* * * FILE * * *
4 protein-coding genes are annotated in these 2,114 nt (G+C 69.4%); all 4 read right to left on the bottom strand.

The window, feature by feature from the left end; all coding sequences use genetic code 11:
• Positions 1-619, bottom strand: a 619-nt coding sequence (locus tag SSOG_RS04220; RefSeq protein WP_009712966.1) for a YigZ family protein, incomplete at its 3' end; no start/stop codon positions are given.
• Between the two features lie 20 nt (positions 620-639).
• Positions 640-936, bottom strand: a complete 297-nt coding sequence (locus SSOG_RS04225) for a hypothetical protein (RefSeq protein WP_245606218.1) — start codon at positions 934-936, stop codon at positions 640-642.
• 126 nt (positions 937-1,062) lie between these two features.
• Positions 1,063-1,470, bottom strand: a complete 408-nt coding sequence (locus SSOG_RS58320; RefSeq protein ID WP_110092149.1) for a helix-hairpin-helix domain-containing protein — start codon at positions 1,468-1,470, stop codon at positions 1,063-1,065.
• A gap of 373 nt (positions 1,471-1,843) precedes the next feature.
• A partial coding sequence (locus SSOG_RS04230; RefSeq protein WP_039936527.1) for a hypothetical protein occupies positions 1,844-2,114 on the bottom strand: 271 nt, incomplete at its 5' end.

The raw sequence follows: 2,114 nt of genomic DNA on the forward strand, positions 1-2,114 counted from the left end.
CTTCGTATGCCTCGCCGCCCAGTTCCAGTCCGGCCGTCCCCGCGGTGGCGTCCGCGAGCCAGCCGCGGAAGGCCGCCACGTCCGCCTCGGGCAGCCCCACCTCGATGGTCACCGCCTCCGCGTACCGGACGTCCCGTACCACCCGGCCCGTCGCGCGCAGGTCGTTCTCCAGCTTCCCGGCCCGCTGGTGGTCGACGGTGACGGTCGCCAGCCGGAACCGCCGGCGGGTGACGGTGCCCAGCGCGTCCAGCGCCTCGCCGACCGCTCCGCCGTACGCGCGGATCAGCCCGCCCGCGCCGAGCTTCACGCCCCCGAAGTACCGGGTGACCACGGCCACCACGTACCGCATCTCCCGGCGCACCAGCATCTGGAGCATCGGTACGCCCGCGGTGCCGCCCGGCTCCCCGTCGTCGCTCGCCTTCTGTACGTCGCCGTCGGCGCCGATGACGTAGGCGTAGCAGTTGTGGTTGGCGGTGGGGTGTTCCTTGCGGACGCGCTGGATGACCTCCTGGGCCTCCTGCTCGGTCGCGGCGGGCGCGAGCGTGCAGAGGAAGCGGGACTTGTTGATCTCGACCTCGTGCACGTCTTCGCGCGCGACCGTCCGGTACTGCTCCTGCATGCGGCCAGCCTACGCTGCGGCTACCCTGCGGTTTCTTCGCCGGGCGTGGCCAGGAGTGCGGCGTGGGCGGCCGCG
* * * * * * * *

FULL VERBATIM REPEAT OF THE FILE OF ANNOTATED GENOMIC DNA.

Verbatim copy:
4 protein-coding genes are annotated in these 2,114 nt (G+C 69.4%); all 4 read right to left on the bottom strand.

The window, feature by feature from the left end; all coding sequences use genetic code 11:
• Positions 1-619, bottom strand: a 619-nt coding sequence (locus tag SSOG_RS04220; RefSeq protein WP_009712966.1) for a YigZ family protein, incomplete at its 3' end; no start/stop codon positions are given.
• Between the two features lie 20 nt (positions 620-639).
• Positions 640-936, bottom strand: a complete 297-nt coding sequence (locus SSOG_RS04225) for a hypothetical protein (RefSeq protein WP_245606218.1) — start codon at positions 934-936, stop codon at positions 640-642.
• 126 nt (positions 937-1,062) lie between these two features.
• Positions 1,063-1,470, bottom strand: a complete 408-nt coding sequence (locus SSOG_RS58320; RefSeq protein ID WP_110092149.1) for a helix-hairpin-helix domain-containing protein — start codon at positions 1,468-1,470, stop codon at positions 1,063-1,065.
• A gap of 373 nt (positions 1,471-1,843) precedes the next feature.
• A partial coding sequence (locus SSOG_RS04230; RefSeq protein WP_039936527.1) for a hypothetical protein occupies positions 1,844-2,114 on the bottom strand: 271 nt, incomplete at its 5' end.

The raw sequence follows: 2,114 nt of genomic DNA on the forward strand, positions 1-2,114 counted from the left end.
CTTCGTATGCCTCGCCGCCCAGTTCCAGTCCGGCCGTCCCCGCGGTGGCGTCCGCGAGCCAGCCGCGGAAGGCCGCCACGTCCGCCTCGGGCAGCCCCACCTCGATGGTCACCGCCTCCGCGTACCGGACGTCCCGTACCACCCGGCCCGTCGCGCGCAGGTCGTTCTCCAGCTTCCCGGCCCGCTGGTGGTCGACGGTGACGGTCGCCAGCCGGAACCGCCGGCGGGTGACGGTGCCCAGCGCGTCCAGCGCCTCGCCGACCGCTCCGCCGTACGCGCGGATCAGCCCGCCCGCGCCGAGCTTCACGCCCCCGAAGTACCGGGTGACCACGGCCACCACGTACCGCATCTCCCGGCGCACCAGCATCTGGAGCATCGGTACGCCCGCGGTGCCGCCCGGCTCCCCGTCGTCGCTCGCCTTCTGTACGTCGCCGTCGGCGCCGATGACGTAGGCGTAGCAGTTGTGGTTGGCGGTGGGGTGTTCCTTGCGGACGCGCTGGATGACCTCCTGGGCCTCCTGCTCGGTCGCGGCGGGCGCGAGCGTGCAGAGGAAGCGGGACTTGTTGATCTCGACCTCGTGCACGTCTTCGCGCGCGACCGTCCGGTACTGCTCCTGCATGCGGCCAGCCTACGCTGCGGCTACCCTGCGGTTTCTTCGCCGGGCGTGGCCAGGAGTGCGGCGTGGGCGGCCGCG